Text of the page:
(Video from the Wall Street Journal’s website.)
It would seem we have heard this so many times before that we shouldn’t need to hear it again. The U.S. faces two major economic challenges at the same time: (1) an economy still desperately struggling to get out of (or avoid falling back into) recession; and (2) a fiscal outlook on such an unsustainable longer-term path that it threatens our near-term, and not just longer-term, economic health. The first is mostly a “lack of demand” problem, and the second is more about failing to keep up the supply of productive resources in our economy. The two challenges are very different and might suggest very different policy strategies, but we really can and should address both. We’ve heard this (”we can do both”) principle many times before, but it always helps when someone as prominent as the Chair of the Federal Reserve Board makes it crystal clear in his written and oral (and official) remarks. From Bernanke’s testimony before the Joint Economic Committee (on Tuesday), emphasis added:
To be sure, fiscal policymakers face a complex situation. I would submit that, in setting tax and spending policies for now and the future, policymakers should consider at least four key objectives. One crucial objective is to achieve long-run fiscal sustainability. The federal budget is clearly not on a sustainable path at present. The Joint Select Committee on Deficit Reduction, formed as part of the Budget Control Act, is charged with achieving $1.5 trillion in additional deficit reduction over the next 10 years on top of the spending caps enacted this summer. Accomplishing that goal would be a substantial step; however, more will be needed to achieve fiscal sustainability.
A second important objective is to avoid fiscal actions that could impede the ongoing economic recovery. These first two objectives are certainly not incompatible, as putting in place a credible plan for reducing future deficits over the longer term does not preclude attending to the implications of fiscal choices for the recovery in the near term. Third, fiscal policy should aim to promote long-term growth and economic opportunity. As a nation, we need to think carefully about how federal spending priorities and the design of the tax code affect the productivity and vitality of our economy in the longer term. Fourth, there is evident need to improve the process for making long-term budget decisions, to create greater predictability and clarity, while avoiding disruptions to the financial markets and the economy. In sum, the nation faces difficult and fundamental fiscal choices, which cannot be safely or responsibly postponed.
And don’t just take our monetary policy leader’s word for it. How about listening to Doug Elmendorf, the director of the Congressional Budget Office, which obviously makes him one of our top fiscal policy advisers. From Doug’s testimony before the Joint Select Committee on Deficit Reduction (a.k.a. the “super committee”) on September 13th–again, emphasis added:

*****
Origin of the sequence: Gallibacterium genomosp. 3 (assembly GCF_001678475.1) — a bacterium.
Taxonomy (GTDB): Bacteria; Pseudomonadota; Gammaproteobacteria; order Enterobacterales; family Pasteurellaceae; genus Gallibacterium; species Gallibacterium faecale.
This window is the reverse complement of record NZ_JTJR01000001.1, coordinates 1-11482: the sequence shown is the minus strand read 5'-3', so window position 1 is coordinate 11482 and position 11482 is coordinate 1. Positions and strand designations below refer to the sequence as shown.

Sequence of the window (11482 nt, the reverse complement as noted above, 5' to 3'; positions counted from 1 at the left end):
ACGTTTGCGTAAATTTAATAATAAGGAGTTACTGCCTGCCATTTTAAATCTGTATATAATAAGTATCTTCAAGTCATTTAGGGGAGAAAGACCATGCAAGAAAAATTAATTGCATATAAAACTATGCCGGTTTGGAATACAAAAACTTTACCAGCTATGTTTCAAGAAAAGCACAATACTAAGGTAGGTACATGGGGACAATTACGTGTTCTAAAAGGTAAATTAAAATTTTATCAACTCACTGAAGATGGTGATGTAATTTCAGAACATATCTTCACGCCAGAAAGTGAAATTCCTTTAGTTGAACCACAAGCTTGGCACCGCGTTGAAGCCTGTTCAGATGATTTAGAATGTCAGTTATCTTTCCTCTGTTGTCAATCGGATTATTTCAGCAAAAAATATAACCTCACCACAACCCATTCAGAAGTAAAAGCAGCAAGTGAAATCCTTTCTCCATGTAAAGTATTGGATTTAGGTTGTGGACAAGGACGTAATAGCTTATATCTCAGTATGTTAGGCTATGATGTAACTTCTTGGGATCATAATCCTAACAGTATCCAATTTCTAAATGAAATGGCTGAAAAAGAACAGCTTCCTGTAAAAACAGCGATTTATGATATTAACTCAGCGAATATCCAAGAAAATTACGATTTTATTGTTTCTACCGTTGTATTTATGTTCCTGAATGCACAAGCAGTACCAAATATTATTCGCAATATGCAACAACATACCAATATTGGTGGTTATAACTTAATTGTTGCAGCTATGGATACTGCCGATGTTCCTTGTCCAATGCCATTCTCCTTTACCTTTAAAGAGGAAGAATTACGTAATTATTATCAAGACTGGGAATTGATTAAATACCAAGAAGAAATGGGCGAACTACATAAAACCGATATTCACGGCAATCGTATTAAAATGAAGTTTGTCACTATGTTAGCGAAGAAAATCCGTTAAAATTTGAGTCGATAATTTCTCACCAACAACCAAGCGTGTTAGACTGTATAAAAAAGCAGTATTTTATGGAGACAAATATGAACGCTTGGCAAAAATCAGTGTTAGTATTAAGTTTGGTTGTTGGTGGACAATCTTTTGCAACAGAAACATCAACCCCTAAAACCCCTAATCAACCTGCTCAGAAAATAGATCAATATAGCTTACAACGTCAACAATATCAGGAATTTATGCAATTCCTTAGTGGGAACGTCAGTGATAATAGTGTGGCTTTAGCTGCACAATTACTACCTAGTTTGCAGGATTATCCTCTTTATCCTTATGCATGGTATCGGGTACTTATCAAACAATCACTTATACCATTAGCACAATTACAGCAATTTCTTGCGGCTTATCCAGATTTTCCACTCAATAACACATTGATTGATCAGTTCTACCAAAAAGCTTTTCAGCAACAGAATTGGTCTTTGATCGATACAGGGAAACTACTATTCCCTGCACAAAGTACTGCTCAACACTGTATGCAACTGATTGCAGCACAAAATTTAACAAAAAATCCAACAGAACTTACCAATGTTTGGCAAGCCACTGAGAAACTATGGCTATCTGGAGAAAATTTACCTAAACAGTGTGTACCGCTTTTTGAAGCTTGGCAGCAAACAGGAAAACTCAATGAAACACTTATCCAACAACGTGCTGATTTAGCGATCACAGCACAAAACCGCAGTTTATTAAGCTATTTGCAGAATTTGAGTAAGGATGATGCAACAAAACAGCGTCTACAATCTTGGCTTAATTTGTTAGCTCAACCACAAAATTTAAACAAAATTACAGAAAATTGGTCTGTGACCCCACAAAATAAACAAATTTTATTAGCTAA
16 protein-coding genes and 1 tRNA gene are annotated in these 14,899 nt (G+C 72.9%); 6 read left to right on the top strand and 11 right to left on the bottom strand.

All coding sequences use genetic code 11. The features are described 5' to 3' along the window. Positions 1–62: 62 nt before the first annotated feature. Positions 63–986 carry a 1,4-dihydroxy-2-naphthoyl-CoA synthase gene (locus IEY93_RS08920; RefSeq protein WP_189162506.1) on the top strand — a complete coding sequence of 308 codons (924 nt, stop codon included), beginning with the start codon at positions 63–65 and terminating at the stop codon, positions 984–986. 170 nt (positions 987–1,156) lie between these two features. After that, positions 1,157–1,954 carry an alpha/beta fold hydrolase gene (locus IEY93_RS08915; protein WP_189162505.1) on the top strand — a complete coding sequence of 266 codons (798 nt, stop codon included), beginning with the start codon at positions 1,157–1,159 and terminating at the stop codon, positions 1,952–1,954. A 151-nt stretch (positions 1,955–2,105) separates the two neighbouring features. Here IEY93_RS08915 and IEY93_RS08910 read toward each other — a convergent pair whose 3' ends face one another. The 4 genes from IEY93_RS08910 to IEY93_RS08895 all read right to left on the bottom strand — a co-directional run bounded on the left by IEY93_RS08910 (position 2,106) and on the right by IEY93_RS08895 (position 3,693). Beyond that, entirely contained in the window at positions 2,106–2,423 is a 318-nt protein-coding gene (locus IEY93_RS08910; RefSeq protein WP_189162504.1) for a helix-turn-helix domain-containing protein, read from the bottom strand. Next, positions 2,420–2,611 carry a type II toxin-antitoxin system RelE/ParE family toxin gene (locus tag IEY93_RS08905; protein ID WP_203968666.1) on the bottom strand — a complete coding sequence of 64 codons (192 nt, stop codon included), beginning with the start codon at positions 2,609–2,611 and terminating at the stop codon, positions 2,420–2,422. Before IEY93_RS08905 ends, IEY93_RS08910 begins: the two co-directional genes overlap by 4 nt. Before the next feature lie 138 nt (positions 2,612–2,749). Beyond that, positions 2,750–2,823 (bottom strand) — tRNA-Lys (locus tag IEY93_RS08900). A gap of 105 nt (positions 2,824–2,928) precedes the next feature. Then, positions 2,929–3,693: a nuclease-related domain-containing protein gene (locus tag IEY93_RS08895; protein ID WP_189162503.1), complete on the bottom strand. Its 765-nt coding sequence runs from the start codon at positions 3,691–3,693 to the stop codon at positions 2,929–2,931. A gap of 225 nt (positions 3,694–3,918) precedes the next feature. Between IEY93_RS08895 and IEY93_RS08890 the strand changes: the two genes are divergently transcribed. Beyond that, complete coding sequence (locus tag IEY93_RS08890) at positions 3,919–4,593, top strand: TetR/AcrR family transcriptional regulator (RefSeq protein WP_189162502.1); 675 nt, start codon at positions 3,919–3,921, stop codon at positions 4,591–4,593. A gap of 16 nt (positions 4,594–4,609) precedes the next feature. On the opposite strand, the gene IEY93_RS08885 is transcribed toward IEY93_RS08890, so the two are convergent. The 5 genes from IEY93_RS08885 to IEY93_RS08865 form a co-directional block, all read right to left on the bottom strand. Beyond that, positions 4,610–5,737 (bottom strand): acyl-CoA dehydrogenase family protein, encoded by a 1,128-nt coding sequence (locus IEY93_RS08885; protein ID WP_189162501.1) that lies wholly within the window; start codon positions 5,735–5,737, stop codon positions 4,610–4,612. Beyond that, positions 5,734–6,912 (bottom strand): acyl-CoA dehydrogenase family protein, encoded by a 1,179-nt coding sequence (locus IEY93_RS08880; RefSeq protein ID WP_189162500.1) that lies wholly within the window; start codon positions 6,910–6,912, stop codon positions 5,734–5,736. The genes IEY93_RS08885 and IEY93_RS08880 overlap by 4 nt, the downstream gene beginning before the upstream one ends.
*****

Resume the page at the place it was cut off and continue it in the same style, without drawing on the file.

There is no inherent contradiction between using fiscal policy to support the economy today, while the unemployment rate is high and many factories and offices are underused, and imposing fiscal restraint several years from now, when output and employment will probably be close to their potential. If policymakers wanted to achieve both a short-term economic boost and medium-term and long-term fiscal sustainability, a combination of policies would be required: changes in taxes and spending that would widen the deficit now but reduce it later in the decade. Such an approach would work best if the future policy changes were sufficiently specific and widely supported so that households, businesses, state and local governments, and participants in the financial markets believed that the future fiscal restraint would truly take effect.
And don’t just take the CBO director’s word for it. How about listening to a mom–i.e., me?! ;) Here’s what I wrote in the Christian Science Monitor last week. I kind of go a little further than either Bernanke or Elmendorf in the argument that you can “do both,” in that I actually believe we could do both at the same time–if only we were willing to make the tougher and better policy choices (i.e., better optimize) in pursuing both our short-term stimulus and longer-term growth goals:
Many policymakers and experts characterize this as long-term versus short-term policy and argue that the short-term spending rise needs to take priority right now.
Actually, both can be pursued at the same time, ifis willing to put in place policies that have been proven to work and cut those programs that are less effective.
For the short term, stimulus policies should adhere to the three T’s that President Obama’s former economic adviserfirst espoused: timely, well-targeted, and temporary. That means policies that as quickly as possible put more money in the hands of the households most likely to immediately spend the money on goods and services, and the businesses most likely to hire more workers…
Over the longer term, deficit reduction can encourage economic growth via higher national saving, while freeing up resources to go to the most productive areas of our economy. Then, instead of having a rising share of resources going toward interest on the national debt or other forms of government spending that provide no public benefits, more funds will get steered toward areas of government spending that our society values highly.
So, you hear a lot of “Go Big” advice to the super committee these days–and even the corollaries to “go long” and “go smart.” But to that we should add to do all those wise things in “both ways,” to address both of the major challenges facing the economy at the same time: we need more jobs, and we need lower deficits.